As I explained in Part I of this series, when the Apostle Paul wrote to the Ephesians, he probably believed it was the last time he would ever communicate with them.
He had much to tell them, but there were two things that were foundational. In Part II I mentioned that the first thing Paul wanted the Ephesian Christians to understand was their identity in Christ.
Paul told them they were chosen, adopted sons of God, redeemed and forgiven. It was essential the Ephesian Christians understood their identity because without that understanding they could not understand their destiny.
Their destiny, Paul said, was an inheritance in an administration whose purpose was the “summing up of all things in Christ….” (v. 9-12).
Their destiny was not in the Bush administration or the Obama administration but the Jesus administration, i.e., the kingdom of God.
“Summing up” means reconciling. (Col. 1:19-20). Paul was telling the Ephesian Christians that their destiny was with a kingdom that would reconcile their city to God. Paul made the same point to the Corinthians, telling them that Jesus was reconciling the world to Himself and they had been given the ministry of reconciliation. (2 Cor. 5:18-19).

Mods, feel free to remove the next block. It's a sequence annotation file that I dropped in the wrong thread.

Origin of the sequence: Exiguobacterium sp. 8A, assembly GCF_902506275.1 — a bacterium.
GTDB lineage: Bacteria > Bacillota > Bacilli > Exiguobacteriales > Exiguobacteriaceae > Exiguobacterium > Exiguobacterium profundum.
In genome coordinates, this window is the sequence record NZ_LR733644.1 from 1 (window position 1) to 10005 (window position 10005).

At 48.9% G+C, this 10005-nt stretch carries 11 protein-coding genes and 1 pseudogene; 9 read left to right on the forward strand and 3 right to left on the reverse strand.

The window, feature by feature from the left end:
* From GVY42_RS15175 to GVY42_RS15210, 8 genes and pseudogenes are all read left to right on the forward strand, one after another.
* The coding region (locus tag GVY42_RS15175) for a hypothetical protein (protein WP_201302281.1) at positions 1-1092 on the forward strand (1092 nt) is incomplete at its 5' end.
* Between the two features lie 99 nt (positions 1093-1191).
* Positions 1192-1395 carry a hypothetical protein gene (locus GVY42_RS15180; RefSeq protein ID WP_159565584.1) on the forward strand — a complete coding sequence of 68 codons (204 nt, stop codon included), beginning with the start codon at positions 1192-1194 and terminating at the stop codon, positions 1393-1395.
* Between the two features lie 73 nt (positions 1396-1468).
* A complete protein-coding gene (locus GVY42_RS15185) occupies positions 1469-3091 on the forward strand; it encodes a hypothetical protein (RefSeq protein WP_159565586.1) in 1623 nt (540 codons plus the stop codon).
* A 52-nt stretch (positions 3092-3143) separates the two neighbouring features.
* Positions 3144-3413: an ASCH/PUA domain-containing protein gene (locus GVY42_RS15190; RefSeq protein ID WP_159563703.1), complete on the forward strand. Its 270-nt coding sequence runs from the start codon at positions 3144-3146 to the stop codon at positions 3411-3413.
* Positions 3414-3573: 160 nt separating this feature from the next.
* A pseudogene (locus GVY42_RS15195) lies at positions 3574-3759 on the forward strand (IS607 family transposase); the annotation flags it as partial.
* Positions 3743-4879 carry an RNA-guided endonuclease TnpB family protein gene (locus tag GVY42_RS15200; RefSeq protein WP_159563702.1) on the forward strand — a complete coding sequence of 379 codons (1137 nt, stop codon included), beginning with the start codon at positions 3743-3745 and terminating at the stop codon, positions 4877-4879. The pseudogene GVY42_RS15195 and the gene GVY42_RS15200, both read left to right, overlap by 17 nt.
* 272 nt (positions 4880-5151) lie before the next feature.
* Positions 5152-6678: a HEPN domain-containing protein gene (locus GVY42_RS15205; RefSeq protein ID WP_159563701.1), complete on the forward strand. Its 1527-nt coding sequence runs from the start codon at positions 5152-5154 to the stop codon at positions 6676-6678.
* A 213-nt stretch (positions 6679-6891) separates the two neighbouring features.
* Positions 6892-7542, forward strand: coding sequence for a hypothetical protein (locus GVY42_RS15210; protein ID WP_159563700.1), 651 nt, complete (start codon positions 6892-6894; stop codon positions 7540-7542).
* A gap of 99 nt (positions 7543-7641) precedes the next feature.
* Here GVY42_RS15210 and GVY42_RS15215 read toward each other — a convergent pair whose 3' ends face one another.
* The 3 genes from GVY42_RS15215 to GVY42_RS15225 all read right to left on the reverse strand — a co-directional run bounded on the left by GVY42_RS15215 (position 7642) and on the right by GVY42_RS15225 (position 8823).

To the Ephesian Christians the idea that Jesus would reconcile and transform their city must have bordered on the unbelievable. They were persecuted by the Jews who considered them a cult and by the pagans who considered them atheists. Ephesus was one of the largest and most famous pagan cities in the world and the Christians there would have seen the Temple of Artemis every day as proof of that. But that is all the more reason Paul needed them to understand their identity in Christ as chosen, forgiven and redeemed adopted sons and daughters of the true God.
Paul wanted the Ephesian Christians to understand their identity and their destiny. He wanted them to know who they were and what they were called to do. He wanted them to understand they had been chosen to change the world. GS